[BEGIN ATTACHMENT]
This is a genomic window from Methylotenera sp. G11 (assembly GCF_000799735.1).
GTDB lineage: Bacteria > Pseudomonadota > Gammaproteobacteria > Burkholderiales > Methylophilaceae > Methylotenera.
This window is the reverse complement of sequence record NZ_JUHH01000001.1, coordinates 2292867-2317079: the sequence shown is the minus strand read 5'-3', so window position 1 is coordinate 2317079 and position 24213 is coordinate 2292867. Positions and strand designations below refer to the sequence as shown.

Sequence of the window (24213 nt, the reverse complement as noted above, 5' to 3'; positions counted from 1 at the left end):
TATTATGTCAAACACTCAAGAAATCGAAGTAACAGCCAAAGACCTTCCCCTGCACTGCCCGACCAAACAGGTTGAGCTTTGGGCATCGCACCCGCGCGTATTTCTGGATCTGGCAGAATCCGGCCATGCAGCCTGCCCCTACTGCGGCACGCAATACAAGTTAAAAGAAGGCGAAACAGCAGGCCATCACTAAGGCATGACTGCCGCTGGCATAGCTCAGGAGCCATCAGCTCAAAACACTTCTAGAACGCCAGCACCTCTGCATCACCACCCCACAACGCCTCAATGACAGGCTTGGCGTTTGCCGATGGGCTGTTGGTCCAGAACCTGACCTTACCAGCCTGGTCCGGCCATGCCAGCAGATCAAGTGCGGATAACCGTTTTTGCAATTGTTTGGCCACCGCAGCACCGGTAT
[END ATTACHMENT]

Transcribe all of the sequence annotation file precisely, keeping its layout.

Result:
This is a genomic window from Methylotenera sp. G11 (assembly GCF_000799735.1).
GTDB lineage: Bacteria > Pseudomonadota > Gammaproteobacteria > Burkholderiales > Methylophilaceae > Methylotenera.
This window is the reverse complement of sequence record NZ_JUHH01000001.1, coordinates 2292867-2317079: the sequence shown is the minus strand read 5'-3', so window position 1 is coordinate 2317079 and position 24213 is coordinate 2292867. Positions and strand designations below refer to the sequence as shown.

Sequence of the window (24213 nt, the reverse complement as noted above, 5' to 3'; positions counted from 1 at the left end):
TATTATGTCAAACACTCAAGAAATCGAAGTAACAGCCAAAGACCTTCCCCTGCACTGCCCGACCAAACAGGTTGAGCTTTGGGCATCGCACCCGCGCGTATTTCTGGATCTGGCAGAATCCGGCCATGCAGCCTGCCCCTACTGCGGCACGCAATACAAGTTAAAAGAAGGCGAAACAGCAGGCCATCACTAAGGCATGACTGCCGCTGGCATAGCTCAGGAGCCATCAGCTCAAAACACTTCTAGAACGCCAGCACCTCTGCATCACCACCCCACAACGCCTCAATGACAGGCTTGGCGTTTGCCGATGGGCTGTTGGTCCAGAACCTGACCTTACCAGCCTGGTCCGGCCATGCCAGCAGATCAAGTGCGGATAACCGTTTTTGCAATTGTTTGGCCACCGCAGCACCGGTAT